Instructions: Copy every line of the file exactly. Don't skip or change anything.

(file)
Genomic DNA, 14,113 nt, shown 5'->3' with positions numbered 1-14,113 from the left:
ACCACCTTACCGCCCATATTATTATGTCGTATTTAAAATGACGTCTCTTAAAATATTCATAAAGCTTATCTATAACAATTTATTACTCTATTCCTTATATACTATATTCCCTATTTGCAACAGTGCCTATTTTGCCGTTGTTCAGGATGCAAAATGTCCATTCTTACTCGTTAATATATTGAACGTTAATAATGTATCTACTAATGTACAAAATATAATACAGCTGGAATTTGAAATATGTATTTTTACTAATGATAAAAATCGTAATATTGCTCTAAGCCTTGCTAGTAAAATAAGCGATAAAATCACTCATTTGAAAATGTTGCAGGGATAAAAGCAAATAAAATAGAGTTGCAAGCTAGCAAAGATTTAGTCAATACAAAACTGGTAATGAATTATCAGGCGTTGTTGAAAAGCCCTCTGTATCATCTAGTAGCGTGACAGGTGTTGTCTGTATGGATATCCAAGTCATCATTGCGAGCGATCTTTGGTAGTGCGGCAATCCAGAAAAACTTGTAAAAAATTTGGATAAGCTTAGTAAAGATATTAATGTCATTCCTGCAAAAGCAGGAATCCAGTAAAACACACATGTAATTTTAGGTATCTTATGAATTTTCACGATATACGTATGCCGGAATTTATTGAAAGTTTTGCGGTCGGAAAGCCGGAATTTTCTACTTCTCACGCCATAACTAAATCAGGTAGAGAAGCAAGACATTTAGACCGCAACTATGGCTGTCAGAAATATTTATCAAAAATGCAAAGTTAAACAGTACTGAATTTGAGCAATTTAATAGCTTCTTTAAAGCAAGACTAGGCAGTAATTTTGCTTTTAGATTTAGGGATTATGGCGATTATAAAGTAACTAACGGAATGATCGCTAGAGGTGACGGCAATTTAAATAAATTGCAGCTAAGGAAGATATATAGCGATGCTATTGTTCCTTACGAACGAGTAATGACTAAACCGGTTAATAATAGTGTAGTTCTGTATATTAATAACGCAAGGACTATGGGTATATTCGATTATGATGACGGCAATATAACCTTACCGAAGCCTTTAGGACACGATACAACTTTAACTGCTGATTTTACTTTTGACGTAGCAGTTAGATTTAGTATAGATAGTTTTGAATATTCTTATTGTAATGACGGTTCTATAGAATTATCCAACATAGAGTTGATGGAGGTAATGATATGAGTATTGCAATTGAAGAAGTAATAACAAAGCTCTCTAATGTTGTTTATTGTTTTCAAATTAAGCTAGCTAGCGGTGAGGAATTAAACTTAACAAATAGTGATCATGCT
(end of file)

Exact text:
Genomic DNA, 14,113 nt, shown 5'->3' with positions numbered 1-14,113 from the left:
ACCACCTTACCGCCCATATTATTATGTCGTATTTAAAATGACGTCTCTTAAAATATTCATAAAGCTTATCTATAACAATTTATTACTCTATTCCTTATATACTATATTCCCTATTTGCAACAGTGCCTATTTTGCCGTTGTTCAGGATGCAAAATGTCCATTCTTACTCGTTAATATATTGAACGTTAATAATGTATCTACTAATGTACAAAATATAATACAGCTGGAATTTGAAATATGTATTTTTACTAATGATAAAAATCGTAATATTGCTCTAAGCCTTGCTAGTAAAATAAGCGATAAAATCACTCATTTGAAAATGTTGCAGGGATAAAAGCAAATAAAATAGAGTTGCAAGCTAGCAAAGATTTAGTCAATACAAAACTGGTAATGAATTATCAGGCGTTGTTGAAAAGCCCTCTGTATCATCTAGTAGCGTGACAGGTGTTGTCTGTATGGATATCCAAGTCATCATTGCGAGCGATCTTTGGTAGTGCGGCAATCCAGAAAAACTTGTAAAAAATTTGGATAAGCTTAGTAAAGATATTAATGTCATTCCTGCAAAAGCAGGAATCCAGTAAAACACACATGTAATTTTAGGTATCTTATGAATTTTCACGATATACGTATGCCGGAATTTATTGAAAGTTTTGCGGTCGGAAAGCCGGAATTTTCTACTTCTCACGCCATAACTAAATCAGGTAGAGAAGCAAGACATTTAGACCGCAACTATGGCTGTCAGAAATATTTATCAAAAATGCAAAGTTAAACAGTACTGAATTTGAGCAATTTAATAGCTTCTTTAAAGCAAGACTAGGCAGTAATTTTGCTTTTAGATTTAGGGATTATGGCGATTATAAAGTAACTAACGGAATGATCGCTAGAGGTGACGGCAATTTAAATAAATTGCAGCTAAGGAAGATATATAGCGATGCTATTGTTCCTTACGAACGAGTAATGACTAAACCGGTTAATAATAGTGTAGTTCTGTATATTAATAACGCAAGGACTATGGGTATATTCGATTATGATGACGGCAATATAACCTTACCGAAGCCTTTAGGACACGATACAACTTTAACTGCTGATTTTACTTTTGACGTAGCAGTTAGATTTAGTATAGATAGTTTTGAATATTCTTATTGTAATGACGGTTCTATAGAATTATCCAACATAGAGTTGATGGAGGTAATGATATGAGTATTGCAATTGAAGAAGTAATAACAAAGCTCTCTAATGTTGTTTATTGTTTTCAAATTAAGCTAGCTAGCGGTGAGGAATTAAACTTAACAAATAGTGATCATGCT